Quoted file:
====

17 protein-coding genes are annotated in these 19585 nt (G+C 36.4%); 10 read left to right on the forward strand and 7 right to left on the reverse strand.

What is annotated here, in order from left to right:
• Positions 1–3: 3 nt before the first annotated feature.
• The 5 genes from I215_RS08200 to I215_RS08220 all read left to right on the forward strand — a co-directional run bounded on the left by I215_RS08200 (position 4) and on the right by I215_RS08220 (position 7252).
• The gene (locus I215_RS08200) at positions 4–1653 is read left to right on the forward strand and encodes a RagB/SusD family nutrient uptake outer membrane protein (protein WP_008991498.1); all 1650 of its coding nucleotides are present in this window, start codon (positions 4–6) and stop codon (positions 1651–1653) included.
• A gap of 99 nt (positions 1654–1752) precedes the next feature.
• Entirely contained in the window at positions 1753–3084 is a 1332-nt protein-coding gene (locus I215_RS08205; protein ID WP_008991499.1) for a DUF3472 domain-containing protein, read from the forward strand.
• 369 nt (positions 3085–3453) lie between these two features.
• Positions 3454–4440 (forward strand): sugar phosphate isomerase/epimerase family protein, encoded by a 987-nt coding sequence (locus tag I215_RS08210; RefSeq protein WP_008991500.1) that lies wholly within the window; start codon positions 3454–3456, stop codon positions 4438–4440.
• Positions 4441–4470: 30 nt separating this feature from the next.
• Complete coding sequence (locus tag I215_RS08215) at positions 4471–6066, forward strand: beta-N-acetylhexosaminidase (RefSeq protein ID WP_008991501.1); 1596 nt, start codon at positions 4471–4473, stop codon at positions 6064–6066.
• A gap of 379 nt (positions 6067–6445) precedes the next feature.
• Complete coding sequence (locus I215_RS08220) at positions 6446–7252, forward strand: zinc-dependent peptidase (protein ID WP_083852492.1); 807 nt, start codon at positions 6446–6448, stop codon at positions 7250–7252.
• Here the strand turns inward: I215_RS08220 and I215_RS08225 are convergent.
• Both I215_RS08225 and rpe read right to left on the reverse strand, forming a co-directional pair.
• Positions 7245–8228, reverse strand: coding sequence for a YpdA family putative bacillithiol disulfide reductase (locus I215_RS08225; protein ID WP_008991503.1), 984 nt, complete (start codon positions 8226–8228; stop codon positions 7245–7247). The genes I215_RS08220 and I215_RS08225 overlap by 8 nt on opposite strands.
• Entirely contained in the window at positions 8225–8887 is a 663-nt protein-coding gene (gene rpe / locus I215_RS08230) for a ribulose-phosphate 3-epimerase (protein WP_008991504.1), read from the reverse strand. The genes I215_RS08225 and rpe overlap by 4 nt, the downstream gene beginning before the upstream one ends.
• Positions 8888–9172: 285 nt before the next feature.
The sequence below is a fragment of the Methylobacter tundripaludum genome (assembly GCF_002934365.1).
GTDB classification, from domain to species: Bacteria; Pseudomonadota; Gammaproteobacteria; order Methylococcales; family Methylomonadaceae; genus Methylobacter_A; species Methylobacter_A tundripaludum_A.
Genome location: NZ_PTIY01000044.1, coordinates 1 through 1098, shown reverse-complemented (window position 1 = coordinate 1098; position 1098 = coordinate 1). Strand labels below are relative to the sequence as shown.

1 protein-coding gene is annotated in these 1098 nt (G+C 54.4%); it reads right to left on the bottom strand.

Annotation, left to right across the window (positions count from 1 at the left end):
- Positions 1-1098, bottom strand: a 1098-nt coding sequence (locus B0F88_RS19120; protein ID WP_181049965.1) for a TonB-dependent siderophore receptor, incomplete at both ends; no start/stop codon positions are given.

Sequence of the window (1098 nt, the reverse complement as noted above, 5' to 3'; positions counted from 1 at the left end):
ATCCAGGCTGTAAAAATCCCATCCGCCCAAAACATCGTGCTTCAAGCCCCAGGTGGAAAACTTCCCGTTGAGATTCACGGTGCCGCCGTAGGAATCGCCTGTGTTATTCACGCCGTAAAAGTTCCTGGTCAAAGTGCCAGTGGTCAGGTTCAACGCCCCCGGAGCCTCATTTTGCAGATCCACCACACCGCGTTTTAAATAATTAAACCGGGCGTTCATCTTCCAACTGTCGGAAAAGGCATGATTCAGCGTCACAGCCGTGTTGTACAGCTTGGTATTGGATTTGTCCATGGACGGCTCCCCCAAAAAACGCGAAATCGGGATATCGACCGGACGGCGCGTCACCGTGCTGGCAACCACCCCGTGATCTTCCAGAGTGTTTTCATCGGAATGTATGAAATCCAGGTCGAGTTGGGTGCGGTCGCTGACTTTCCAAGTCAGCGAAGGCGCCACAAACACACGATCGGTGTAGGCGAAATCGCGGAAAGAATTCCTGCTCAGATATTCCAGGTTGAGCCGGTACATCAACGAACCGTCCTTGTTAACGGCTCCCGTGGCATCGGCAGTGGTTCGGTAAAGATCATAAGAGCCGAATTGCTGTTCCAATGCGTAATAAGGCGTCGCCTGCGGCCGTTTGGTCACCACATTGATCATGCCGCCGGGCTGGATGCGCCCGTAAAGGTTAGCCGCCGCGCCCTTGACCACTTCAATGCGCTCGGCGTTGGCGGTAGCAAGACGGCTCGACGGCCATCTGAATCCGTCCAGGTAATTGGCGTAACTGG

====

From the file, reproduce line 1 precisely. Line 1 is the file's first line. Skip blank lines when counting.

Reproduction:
17 protein-coding genes are annotated in these 19585 nt (G+C 36.4%); 10 read left to right on the forward strand and 7 right to left on the reverse strand.